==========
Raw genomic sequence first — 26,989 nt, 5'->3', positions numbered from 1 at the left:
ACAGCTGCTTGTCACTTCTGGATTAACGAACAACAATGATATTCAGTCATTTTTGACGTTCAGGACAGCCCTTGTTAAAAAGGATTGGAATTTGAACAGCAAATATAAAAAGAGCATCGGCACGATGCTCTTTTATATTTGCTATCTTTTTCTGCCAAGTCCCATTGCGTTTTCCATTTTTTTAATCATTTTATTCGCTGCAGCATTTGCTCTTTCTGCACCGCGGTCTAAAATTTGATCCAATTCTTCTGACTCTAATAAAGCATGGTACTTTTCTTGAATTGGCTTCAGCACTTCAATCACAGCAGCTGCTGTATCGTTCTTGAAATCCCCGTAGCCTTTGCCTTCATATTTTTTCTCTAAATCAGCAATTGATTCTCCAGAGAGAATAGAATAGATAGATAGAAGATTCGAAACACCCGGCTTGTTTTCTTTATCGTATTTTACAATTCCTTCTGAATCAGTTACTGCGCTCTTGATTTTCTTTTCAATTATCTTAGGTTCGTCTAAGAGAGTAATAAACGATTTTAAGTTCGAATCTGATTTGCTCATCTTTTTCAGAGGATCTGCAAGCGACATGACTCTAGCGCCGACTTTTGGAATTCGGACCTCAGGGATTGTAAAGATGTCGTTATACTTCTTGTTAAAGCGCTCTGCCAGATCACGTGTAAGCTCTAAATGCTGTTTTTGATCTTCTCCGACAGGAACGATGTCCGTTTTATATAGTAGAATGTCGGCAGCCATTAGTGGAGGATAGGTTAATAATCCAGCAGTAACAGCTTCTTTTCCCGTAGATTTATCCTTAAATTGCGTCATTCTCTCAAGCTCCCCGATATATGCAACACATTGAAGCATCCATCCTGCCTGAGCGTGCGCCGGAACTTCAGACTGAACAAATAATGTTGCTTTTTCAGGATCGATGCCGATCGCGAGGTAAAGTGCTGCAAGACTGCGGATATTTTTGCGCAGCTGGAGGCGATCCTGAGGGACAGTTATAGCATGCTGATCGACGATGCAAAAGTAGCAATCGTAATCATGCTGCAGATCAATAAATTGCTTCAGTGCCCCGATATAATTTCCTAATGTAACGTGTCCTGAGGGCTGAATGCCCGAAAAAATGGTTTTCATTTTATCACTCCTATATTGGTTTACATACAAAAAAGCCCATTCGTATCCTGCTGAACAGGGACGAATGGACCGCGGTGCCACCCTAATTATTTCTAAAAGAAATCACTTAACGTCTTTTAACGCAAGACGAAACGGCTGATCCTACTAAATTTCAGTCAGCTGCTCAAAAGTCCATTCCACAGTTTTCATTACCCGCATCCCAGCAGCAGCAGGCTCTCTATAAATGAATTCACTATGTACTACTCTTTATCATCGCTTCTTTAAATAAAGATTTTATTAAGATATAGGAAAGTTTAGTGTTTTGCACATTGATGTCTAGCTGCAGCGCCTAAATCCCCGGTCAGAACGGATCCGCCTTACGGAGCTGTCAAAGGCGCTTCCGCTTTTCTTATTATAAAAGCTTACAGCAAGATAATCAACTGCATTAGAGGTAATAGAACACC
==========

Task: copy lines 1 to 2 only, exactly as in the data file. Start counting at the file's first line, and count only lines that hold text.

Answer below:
Raw genomic sequence first — 26,989 nt, 5'->3', positions numbered from 1 at the left:
ACAGCTGCTTGTCACTTCTGGATTAACGAACAACAATGATATTCAGTCATTTTTGACGTTCAGGACAGCCCTTGTTAAAAAGGATTGGAATTTGAACAGCAAATATAAAAAGAGCATCGGCACGATGCTCTTTTATATTTGCTATCTTTTTCTGCCAAGTCCCATTGCGTTTTCCATTTTTTTAATCATTTTATTCGCTGCAGCATTTGCTCTTTCTGCACCGCGGTCTAAAATTTGATCCAATTCTTCTGACTCTAATAAAGCATGGTACTTTTCTTGAATTGGCTTCAGCACTTCAATCACAGCAGCTGCTGTATCGTTCTTGAAATCCCCGTAGCCTTTGCCTTCATATTTTTTCTCTAAATCAGCAATTGATTCTCCAGAGAGAATAGAATAGATAGATAGAAGATTCGAAACACCCGGCTTGTTTTCTTTATCGTATTTTACAATTCCTTCTGAATCAGTTACTGCGCTCTTGATTTTCTTTTCAATTATCTTAGGTTCGTCTAAGAGAGTAATAAACGATTTTAAGTTCGAATCTGATTTGCTCATCTTTTTCAGAGGATCTGCAAGCGACATGACTCTAGCGCCGACTTTTGGAATTCGGACCTCAGGGATTGTAAAGATGTCGTTATACTTCTTGTTAAAGCGCTCTGCCAGATCACGTGTAAGCTCTAAATGCTGTTTTTGATCTTCTCCGACAGGAACGATGTCCGTTTTATATAGTAGAATGTCGGCAGCCATTAGTGGAGGATAGGTTAATAATCCAGCAGTAACAGCTTCTTTTCCCGTAGATTTATCCTTAAATTGCGTCATTCTCTCAAGCTCCCCGATATATGCAACACATTGAAGCATCCATCCTGCCTGAGCGTGCGCCGGAACTTCAGACTGAACAAATAATGTTGCTTTTTCAGGATCGATGCCGATCGCGAGGTAAAGTGCTGCAAGACTGCGGATATTTTTGCGCAGCTGGAGGCGATCCTGAGGGACAGTTATAGCATGCTGATCGACGATGCAAAAGTAGCAATCGTAATCATGCTGCAGATCAATAAATTGCTTCAGTGCCCCGATATAATTTCCTAATGTAACGTGTCCTGAGGGCTGAATGCCCGAAAAAATGGTTTTCATTTTATCACTCCTATATTGGTTTACATACAAAAAAGCCCATTCGTATCCTGCTGAACAGGGACGAATGGACCGCGGTGCCACCCTAATTATTTCTAAAAGAAATCACTTAACGTCTTTTAACGCAAGACGAAACGGCTGATCCTACTAAATTTCAGTCAGCTGCTCAAAAGTCCATTCCACAGTTTTCATTACCCGCATCCCAGCAGCAGCAGGCTCTCTATAAATGAATTCACTATGTACTACTCTTTATCATCGCTTCTTTAAATAAAGATTTTATTAAGATATAGGAAAGTTTAGTGTTTTGCACATTGATGTCTAGCTGCAGCGCCTAAATCCCCGGTCAGAACGGATCCGCCTTACGGAGCTGTCAAAGGCGCTTCCGCTTTTCTTATTATAAAAGCTTACAGCAAGATAATCAACTGCATTAGAGGTAATAGAACACC